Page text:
Thursday, January 19, 2012

Chicken Butts Drive Me Nuts!


It's hard to believe we are so far into January and egg production has been ticking away like clockwork. The chickens are happy when its not too cold and they can go outside and enjoy the sun and ice-free steer lot. This exposure also allows the chickies to be more photogenic.

A sight I enjoy seeing are the chicken butts sticking up in the air, especially when they eat from the steer stuffer, like in the picture above. I think my favorite part of the chicken is the butt. (Some of you may find this weird, but if you REALLY know me, you aren't surprised!) I like the soft fluffy feathers on their bottoms, which you can see well on the main picture of this blog. I also love to watch the chickens run away and see their butts waddle back and forth.

I got to thinking about the importance of a chicken's booty. Obviously it's where the egg comes from. If you watch my roosters for any length of time you know it's where he, let's just say, makes a baby chick. It's also used for excretion. I got to looking around a little about the butt and I found either too little information or some person's doctorate thesis paper for Ag students. So I'll share with you all the notes that I jotted down. I found the following information at:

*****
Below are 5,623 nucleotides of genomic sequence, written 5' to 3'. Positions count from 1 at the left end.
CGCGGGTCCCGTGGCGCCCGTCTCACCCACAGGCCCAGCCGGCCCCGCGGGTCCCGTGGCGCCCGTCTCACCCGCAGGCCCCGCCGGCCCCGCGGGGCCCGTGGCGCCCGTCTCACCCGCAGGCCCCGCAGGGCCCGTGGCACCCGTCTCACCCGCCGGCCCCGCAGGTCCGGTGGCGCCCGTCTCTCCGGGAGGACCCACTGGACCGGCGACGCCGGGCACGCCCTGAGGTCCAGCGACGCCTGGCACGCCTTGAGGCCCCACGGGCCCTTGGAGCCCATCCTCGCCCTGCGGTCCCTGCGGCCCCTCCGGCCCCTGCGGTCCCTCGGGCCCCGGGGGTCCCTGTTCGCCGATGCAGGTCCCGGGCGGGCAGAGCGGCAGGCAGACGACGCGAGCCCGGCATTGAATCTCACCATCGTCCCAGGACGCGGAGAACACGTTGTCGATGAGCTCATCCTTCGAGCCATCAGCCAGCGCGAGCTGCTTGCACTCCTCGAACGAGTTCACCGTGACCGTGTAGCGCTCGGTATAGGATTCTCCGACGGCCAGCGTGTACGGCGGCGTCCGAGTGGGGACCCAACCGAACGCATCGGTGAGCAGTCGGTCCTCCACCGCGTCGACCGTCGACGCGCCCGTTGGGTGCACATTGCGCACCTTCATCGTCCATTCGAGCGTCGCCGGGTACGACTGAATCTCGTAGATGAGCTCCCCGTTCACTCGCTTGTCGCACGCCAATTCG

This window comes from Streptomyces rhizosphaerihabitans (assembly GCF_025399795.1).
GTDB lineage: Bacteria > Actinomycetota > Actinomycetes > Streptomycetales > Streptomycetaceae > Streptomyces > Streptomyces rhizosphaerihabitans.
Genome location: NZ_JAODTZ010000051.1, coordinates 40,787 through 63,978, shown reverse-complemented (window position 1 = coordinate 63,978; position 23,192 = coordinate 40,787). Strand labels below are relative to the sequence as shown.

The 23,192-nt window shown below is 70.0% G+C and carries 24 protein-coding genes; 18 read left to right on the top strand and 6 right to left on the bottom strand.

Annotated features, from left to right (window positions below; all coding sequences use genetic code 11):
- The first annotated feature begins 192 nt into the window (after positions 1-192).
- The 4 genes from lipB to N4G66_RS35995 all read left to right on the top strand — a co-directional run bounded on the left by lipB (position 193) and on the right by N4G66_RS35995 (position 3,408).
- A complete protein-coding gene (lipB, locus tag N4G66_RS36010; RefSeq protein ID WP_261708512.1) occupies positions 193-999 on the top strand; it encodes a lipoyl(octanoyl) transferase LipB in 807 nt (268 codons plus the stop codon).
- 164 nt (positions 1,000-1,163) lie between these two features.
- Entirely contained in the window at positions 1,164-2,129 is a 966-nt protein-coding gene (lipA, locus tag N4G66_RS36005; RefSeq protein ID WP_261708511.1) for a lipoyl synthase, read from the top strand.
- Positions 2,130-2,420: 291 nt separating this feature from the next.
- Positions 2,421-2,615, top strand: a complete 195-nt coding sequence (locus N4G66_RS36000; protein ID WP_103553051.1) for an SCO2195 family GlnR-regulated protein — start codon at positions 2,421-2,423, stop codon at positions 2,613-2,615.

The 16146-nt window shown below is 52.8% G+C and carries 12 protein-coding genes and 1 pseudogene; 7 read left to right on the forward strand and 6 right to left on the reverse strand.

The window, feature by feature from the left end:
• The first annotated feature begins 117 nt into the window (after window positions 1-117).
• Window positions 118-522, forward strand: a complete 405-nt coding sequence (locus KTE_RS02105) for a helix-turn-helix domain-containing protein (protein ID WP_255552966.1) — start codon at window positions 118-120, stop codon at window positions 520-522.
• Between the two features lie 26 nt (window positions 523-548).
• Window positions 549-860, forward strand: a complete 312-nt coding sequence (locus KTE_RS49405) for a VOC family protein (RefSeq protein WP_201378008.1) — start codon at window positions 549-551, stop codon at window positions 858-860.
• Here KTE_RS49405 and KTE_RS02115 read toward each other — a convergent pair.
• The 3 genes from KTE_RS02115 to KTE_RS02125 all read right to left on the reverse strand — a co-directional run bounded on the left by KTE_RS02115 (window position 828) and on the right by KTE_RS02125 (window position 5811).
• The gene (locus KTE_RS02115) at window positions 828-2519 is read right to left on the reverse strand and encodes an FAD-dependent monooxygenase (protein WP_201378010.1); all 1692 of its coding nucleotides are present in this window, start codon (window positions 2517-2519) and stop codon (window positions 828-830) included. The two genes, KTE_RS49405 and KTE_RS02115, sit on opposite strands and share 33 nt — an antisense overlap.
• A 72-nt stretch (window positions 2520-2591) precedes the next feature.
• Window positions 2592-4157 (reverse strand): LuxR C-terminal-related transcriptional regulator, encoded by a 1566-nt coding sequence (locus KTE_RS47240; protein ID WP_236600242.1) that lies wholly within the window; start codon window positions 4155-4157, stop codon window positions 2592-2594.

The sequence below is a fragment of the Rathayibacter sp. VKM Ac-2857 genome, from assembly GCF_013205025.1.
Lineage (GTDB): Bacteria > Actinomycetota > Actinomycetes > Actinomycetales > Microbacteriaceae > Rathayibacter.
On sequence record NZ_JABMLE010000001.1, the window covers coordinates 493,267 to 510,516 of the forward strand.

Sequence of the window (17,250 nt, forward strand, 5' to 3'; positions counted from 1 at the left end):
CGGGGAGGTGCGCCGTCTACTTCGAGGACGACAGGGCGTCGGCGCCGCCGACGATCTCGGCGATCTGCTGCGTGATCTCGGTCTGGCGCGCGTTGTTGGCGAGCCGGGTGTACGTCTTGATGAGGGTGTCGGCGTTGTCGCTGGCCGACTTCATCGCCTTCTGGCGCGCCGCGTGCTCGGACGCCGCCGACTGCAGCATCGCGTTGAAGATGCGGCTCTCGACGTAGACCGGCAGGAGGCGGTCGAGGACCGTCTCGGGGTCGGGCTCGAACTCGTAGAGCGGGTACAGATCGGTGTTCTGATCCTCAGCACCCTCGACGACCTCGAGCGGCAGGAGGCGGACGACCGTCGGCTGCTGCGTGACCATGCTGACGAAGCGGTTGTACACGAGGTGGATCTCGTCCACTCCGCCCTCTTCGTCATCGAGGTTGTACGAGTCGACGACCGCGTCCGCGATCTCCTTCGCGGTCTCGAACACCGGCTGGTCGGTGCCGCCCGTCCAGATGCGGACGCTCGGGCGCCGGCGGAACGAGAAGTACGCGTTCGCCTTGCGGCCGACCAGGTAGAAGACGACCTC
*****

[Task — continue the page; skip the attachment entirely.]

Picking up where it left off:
www.poultry/ and

The butt hole, for lack of a better term, is typically referred to as the "vent" or "cloaca". It is the site where the egg and feces are expelled. Sounds kind of unsanitary, right? Actually the vent is made up of 3 compartments, all separated by a membrane that acts as valves. This way, poo can build up for  awhile before the act of defecating so that a hen can sit on her eggs for extended periods of time. The smallest of these "compartments" is called the urodeum and this is where the egg and urine are held. The end part of the vent is called the proctodeum. Here, the poo and urine meet up to pass as chicken droppings. I did learn that the dark color in chicken poo is food excrement and the white part is the urine. You learn something new everyday!

The egg enters the vent small end first and rotates in the vent so it is passed with the bigger end first. Problems can occur with/in the vent. Sometimes a hen can be "bound up" with an egg. In this case she can't pass a large egg and needs help to do so. You can keep her in warm water for 30 minutes to help her pass the egg. Vent Gleet sounds like an oozing nasty mess on what little I read about it. You can also have a prolapsed vent, much like a prolapsed uterus in other animals. This involves pushing the vent back into the chicken, rubbing hemorrhoid cream on her butt, giving her a strong drink and tucking her into bed for the night saying, "Sorry, sweetie, but you REALLY had a bad day!"

I think it's pretty cool to have one hole serving THREE purposes. And everyone thinks humans are so efficient.... So the next time you see a chickie butt, you'll have a new reason to appreciate it other than it being so darned cute!


Choct, Minigan. "Reproduction." PoultryHub.Org 18 Oct. 2010. Poultry Cooperative Research Center CRC). 19 Jan. 2012

Marshall, Rob. "Vent Gleet." Backyard Poultry (2010) 19 Jan. 2012

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